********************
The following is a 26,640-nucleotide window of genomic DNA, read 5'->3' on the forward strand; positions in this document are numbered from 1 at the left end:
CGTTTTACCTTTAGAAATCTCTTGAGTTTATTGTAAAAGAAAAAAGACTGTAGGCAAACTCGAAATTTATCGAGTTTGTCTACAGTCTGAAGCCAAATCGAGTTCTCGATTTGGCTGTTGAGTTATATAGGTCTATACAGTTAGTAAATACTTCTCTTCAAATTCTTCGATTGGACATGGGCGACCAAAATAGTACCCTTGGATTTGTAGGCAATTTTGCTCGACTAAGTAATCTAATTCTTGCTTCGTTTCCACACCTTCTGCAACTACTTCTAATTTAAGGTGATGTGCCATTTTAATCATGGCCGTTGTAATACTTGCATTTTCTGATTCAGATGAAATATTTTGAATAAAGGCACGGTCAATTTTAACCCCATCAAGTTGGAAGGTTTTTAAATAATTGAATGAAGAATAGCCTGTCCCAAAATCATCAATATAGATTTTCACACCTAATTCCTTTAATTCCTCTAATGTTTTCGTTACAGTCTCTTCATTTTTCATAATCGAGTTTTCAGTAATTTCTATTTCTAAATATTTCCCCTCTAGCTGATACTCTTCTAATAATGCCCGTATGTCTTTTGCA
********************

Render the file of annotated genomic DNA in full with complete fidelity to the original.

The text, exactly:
The following is a 26,640-nucleotide window of genomic DNA, read 5'->3' on the forward strand; positions in this document are numbered from 1 at the left end:
CGTTTTACCTTTAGAAATCTCTTGAGTTTATTGTAAAAGAAAAAAGACTGTAGGCAAACTCGAAATTTATCGAGTTTGTCTACAGTCTGAAGCCAAATCGAGTTCTCGATTTGGCTGTTGAGTTATATAGGTCTATACAGTTAGTAAATACTTCTCTTCAAATTCTTCGATTGGACATGGGCGACCAAAATAGTACCCTTGGATTTGTAGGCAATTTTGCTCGACTAAGTAATCTAATTCTTGCTTCGTTTCCACACCTTCTGCAACTACTTCTAATTTAAGGTGATGTGCCATTTTAATCATGGCCGTTGTAATACTTGCATTTTCTGATTCAGATGAAATATTTTGAATAAAGGCACGGTCAATTTTAACCCCATCAAGTTGGAAGGTTTTTAAATAATTGAATGAAGAATAGCCTGTCCCAAAATCATCAATATAGATTTTCACACCTAATTCCTTTAATTCCTCTAATGTTTTCGTTACAGTCTCTTCATTTTTCATAATCGAGTTTTCAGTAATTTCTATTTCTAAATATTTCCCCTCTAGCTGATACTCTTCTAATAATGCCCGTATGTCTTTTGCA